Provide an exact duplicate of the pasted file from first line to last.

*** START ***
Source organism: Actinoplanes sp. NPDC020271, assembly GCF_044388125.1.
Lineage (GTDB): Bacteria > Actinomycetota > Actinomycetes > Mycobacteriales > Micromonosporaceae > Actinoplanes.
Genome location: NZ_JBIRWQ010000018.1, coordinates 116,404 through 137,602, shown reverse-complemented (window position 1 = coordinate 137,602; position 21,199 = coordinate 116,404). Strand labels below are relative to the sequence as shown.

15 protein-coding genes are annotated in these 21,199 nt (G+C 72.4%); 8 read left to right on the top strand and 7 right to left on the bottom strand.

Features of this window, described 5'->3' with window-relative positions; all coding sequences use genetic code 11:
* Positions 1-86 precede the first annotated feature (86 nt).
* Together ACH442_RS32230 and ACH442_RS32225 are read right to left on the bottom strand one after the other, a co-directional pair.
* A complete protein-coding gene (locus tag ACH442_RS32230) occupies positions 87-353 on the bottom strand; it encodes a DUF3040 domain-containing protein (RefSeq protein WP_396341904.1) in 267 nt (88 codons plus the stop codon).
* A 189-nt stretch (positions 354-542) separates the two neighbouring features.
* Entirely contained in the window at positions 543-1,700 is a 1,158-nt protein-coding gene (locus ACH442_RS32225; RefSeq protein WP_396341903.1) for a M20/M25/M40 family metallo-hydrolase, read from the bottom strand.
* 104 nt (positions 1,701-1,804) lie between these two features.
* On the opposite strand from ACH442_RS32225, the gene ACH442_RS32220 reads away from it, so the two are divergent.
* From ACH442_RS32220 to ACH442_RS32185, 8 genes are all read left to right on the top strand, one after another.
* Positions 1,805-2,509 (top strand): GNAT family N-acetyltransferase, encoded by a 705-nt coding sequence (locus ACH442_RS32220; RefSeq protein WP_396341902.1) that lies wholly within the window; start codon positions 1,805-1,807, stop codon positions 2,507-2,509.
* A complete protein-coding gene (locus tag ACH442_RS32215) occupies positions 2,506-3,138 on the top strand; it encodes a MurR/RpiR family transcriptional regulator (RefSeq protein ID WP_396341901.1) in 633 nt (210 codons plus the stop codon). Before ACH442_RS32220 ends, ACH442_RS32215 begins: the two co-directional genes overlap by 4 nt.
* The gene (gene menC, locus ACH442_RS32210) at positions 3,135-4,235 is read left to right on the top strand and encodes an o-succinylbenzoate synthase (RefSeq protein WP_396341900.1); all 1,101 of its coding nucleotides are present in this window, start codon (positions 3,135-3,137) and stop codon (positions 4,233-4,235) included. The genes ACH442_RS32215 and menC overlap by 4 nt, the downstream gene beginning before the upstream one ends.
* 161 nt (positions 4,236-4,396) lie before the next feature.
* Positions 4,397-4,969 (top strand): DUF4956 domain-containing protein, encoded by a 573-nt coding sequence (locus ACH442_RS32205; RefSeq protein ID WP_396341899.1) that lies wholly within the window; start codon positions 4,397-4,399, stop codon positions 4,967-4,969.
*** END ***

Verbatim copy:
Source organism: Actinoplanes sp. NPDC020271, assembly GCF_044388125.1.
Lineage (GTDB): Bacteria > Actinomycetota > Actinomycetes > Mycobacteriales > Micromonosporaceae > Actinoplanes.
Genome location: NZ_JBIRWQ010000018.1, coordinates 116,404 through 137,602, shown reverse-complemented (window position 1 = coordinate 137,602; position 21,199 = coordinate 116,404). Strand labels below are relative to the sequence as shown.

15 protein-coding genes are annotated in these 21,199 nt (G+C 72.4%); 8 read left to right on the top strand and 7 right to left on the bottom strand.

Features of this window, described 5'->3' with window-relative positions; all coding sequences use genetic code 11:
* Positions 1-86 precede the first annotated feature (86 nt).
* Together ACH442_RS32230 and ACH442_RS32225 are read right to left on the bottom strand one after the other, a co-directional pair.
* A complete protein-coding gene (locus tag ACH442_RS32230) occupies positions 87-353 on the bottom strand; it encodes a DUF3040 domain-containing protein (RefSeq protein WP_396341904.1) in 267 nt (88 codons plus the stop codon).
* A 189-nt stretch (positions 354-542) separates the two neighbouring features.
* Entirely contained in the window at positions 543-1,700 is a 1,158-nt protein-coding gene (locus ACH442_RS32225; RefSeq protein WP_396341903.1) for a M20/M25/M40 family metallo-hydrolase, read from the bottom strand.
* 104 nt (positions 1,701-1,804) lie between these two features.
* On the opposite strand from ACH442_RS32225, the gene ACH442_RS32220 reads away from it, so the two are divergent.
* From ACH442_RS32220 to ACH442_RS32185, 8 genes are all read left to right on the top strand, one after another.
* Positions 1,805-2,509 (top strand): GNAT family N-acetyltransferase, encoded by a 705-nt coding sequence (locus ACH442_RS32220; RefSeq protein WP_396341902.1) that lies wholly within the window; start codon positions 1,805-1,807, stop codon positions 2,507-2,509.
* A complete protein-coding gene (locus tag ACH442_RS32215) occupies positions 2,506-3,138 on the top strand; it encodes a MurR/RpiR family transcriptional regulator (RefSeq protein ID WP_396341901.1) in 633 nt (210 codons plus the stop codon). Before ACH442_RS32220 ends, ACH442_RS32215 begins: the two co-directional genes overlap by 4 nt.
* The gene (gene menC, locus ACH442_RS32210) at positions 3,135-4,235 is read left to right on the top strand and encodes an o-succinylbenzoate synthase (RefSeq protein WP_396341900.1); all 1,101 of its coding nucleotides are present in this window, start codon (positions 3,135-3,137) and stop codon (positions 4,233-4,235) included. The genes ACH442_RS32215 and menC overlap by 4 nt, the downstream gene beginning before the upstream one ends.
* 161 nt (positions 4,236-4,396) lie before the next feature.
* Positions 4,397-4,969 (top strand): DUF4956 domain-containing protein, encoded by a 573-nt coding sequence (locus ACH442_RS32205; RefSeq protein ID WP_396341899.1) that lies wholly within the window; start codon positions 4,397-4,399, stop codon positions 4,967-4,969.